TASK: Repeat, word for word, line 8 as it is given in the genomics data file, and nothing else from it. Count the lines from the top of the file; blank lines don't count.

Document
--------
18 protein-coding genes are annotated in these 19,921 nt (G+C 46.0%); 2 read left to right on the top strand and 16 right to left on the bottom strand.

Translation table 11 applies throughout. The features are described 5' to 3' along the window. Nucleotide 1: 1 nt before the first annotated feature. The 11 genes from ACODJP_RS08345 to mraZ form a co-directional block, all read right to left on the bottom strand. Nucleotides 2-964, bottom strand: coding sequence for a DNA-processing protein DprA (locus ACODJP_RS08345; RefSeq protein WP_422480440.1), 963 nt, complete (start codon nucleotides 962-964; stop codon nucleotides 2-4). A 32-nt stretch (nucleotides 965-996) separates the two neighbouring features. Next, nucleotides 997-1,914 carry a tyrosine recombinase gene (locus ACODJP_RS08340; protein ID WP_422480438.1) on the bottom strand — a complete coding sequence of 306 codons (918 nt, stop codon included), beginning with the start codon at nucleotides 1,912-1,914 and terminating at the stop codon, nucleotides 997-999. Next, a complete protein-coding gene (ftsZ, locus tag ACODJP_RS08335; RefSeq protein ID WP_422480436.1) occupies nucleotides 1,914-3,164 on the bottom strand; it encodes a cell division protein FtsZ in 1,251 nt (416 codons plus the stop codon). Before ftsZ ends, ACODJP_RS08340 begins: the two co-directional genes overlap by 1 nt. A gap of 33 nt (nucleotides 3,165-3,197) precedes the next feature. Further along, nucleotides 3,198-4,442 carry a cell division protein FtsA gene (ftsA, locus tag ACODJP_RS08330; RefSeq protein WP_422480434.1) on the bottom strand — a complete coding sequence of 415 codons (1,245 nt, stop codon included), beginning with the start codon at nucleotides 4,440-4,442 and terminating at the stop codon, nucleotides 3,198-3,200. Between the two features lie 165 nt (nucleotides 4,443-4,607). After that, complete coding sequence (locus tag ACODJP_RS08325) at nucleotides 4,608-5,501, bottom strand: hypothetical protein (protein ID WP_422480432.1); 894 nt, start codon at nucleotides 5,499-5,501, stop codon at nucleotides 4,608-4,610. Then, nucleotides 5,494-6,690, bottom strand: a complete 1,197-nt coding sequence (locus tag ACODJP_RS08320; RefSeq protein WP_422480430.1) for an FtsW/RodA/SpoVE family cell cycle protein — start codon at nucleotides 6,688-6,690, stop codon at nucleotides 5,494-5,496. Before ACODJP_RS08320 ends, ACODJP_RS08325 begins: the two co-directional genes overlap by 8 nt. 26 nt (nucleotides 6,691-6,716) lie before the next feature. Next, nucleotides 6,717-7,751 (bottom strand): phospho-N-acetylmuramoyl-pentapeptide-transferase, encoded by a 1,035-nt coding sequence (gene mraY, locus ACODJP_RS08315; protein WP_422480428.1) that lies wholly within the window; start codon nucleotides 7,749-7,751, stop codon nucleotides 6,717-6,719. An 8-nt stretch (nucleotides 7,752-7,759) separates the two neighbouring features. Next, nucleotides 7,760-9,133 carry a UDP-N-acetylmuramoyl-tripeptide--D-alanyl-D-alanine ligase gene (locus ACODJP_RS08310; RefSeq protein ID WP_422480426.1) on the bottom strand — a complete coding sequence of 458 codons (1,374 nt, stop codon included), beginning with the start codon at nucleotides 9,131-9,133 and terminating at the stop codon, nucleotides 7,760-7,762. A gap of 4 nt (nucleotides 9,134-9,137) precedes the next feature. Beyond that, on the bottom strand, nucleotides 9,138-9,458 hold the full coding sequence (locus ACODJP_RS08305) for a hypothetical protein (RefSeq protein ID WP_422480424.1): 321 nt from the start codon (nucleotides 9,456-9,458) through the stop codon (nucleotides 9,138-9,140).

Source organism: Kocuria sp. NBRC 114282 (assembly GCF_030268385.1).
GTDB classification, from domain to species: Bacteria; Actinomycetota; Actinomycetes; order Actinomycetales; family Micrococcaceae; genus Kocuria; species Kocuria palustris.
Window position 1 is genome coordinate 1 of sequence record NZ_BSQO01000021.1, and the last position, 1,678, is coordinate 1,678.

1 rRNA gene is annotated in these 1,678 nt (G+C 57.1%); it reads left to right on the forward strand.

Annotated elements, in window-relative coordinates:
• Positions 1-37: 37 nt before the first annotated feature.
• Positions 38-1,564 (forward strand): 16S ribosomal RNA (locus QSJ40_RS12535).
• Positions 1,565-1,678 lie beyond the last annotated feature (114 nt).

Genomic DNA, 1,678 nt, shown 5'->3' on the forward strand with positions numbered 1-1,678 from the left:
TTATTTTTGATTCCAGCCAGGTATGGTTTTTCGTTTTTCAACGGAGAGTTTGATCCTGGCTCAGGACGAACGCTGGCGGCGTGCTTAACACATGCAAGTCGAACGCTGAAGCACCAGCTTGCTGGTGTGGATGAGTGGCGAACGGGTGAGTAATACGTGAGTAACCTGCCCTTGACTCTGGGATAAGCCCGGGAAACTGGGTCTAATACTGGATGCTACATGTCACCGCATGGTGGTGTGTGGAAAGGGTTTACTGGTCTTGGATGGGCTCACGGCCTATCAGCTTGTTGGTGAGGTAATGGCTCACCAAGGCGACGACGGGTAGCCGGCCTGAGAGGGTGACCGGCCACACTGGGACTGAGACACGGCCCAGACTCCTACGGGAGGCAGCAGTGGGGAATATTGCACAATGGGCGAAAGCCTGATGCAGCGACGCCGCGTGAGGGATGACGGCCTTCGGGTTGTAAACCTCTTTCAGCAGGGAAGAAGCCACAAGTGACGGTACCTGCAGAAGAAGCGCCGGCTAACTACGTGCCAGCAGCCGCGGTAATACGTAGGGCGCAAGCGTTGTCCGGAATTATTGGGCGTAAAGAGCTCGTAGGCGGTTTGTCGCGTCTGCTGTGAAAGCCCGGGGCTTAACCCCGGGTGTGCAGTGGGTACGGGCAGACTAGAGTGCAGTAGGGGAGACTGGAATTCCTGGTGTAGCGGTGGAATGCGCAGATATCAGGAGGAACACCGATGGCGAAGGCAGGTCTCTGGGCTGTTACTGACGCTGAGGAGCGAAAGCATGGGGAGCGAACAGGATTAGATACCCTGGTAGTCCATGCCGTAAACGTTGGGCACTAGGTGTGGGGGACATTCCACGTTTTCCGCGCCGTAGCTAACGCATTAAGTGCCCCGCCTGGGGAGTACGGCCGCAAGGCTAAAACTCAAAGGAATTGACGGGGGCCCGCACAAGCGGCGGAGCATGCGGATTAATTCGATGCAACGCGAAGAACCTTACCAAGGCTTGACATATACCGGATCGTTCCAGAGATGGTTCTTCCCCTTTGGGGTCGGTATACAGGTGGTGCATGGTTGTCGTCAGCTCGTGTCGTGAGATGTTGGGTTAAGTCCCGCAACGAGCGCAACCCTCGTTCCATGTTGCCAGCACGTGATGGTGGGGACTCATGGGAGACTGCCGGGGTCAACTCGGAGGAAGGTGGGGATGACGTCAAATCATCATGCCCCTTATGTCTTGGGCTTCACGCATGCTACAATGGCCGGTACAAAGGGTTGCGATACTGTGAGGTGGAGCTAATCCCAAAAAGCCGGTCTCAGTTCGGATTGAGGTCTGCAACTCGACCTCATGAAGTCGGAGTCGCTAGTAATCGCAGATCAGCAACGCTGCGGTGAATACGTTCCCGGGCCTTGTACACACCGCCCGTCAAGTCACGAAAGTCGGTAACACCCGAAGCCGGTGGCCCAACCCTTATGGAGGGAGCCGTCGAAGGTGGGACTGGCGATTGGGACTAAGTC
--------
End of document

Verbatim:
• Positions 1-37: 37 nt before the first annotated feature.